In 2016 in-game advertising (IGA) grossed over $7.2 billion dollars. The newest, and by far the most popular type of in-game advertising is dynamic in-game advertising (DIGA), which allows advertisers to purchase ad space inside of video games that can be implemented, updated, or changed in real-time. This means that logos turn up anywhere inside a game environment where they might strengthen a brand. The advertisements appear on virtual objects such as billboards, posters, and bus stops or are highly integrated within the game so that the advertised product is necessary to complete part of the game.
Another type of IGA is static in-game advertising where advertisements are planned and integrated into a video game during its design and development stage. For example, static ads can be integrated into the storyline of a game. This is great for brands that are trying to reach a global audience because the ads are not geo-targeted but not ideal if the ad is part of a time-sensitive campaign.
Several academic studies have shown that players' reactions to the ads are based on the location of ads in a gaming environment, the product's involvement in the storyline, and prior game-playing experience.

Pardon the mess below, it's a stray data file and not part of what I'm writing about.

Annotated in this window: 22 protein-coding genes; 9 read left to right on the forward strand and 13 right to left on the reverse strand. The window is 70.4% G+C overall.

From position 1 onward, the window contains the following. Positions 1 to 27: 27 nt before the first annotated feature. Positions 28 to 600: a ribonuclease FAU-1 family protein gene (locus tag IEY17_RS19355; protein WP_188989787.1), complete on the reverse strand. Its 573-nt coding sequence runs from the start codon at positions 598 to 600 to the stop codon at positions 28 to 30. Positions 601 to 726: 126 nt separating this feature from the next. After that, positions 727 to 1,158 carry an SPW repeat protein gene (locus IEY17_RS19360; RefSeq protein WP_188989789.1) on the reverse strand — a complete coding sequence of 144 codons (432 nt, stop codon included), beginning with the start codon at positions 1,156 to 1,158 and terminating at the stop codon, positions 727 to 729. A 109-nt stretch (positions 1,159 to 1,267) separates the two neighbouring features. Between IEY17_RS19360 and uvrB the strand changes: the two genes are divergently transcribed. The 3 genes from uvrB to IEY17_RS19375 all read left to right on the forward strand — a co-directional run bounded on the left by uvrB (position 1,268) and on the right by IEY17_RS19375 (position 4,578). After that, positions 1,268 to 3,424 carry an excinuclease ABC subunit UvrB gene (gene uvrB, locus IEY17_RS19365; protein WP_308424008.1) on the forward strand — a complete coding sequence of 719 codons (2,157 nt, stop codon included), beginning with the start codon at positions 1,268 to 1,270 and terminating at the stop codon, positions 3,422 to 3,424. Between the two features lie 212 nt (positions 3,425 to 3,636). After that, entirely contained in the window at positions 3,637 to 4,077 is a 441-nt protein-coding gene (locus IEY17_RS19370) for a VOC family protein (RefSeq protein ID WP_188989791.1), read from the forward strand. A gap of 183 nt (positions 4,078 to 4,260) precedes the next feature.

Advergames are another form of IGA where brands can build custom video games with the sole purpose of promoting their brand or product. The main advantage is the ability for a brand to build a fun and positive connection with their customers.
Although the advertising industry has largely embraced IGA as an effective way to reach their target audience, viewer numbers are still hard to estimate because it is difficult to gauge the popularity of a game before its release. With the rise of freemium games (games that are provided free of charge, but players are charged for additional features, services, or virtual goods) developers are learning to balance gameplay, controls and advertisements in order to continue to produce high-quality gaming content.
Overall, IGA has created new revenue streams and in some cases publishers’ profits have increased by an extra $1–2 per game unit sold. Some publishers see IGA as a way to offset growing game development costs, while others believe IGA will allow them to experiment with gameplay by reducing the financial risks associated with game development.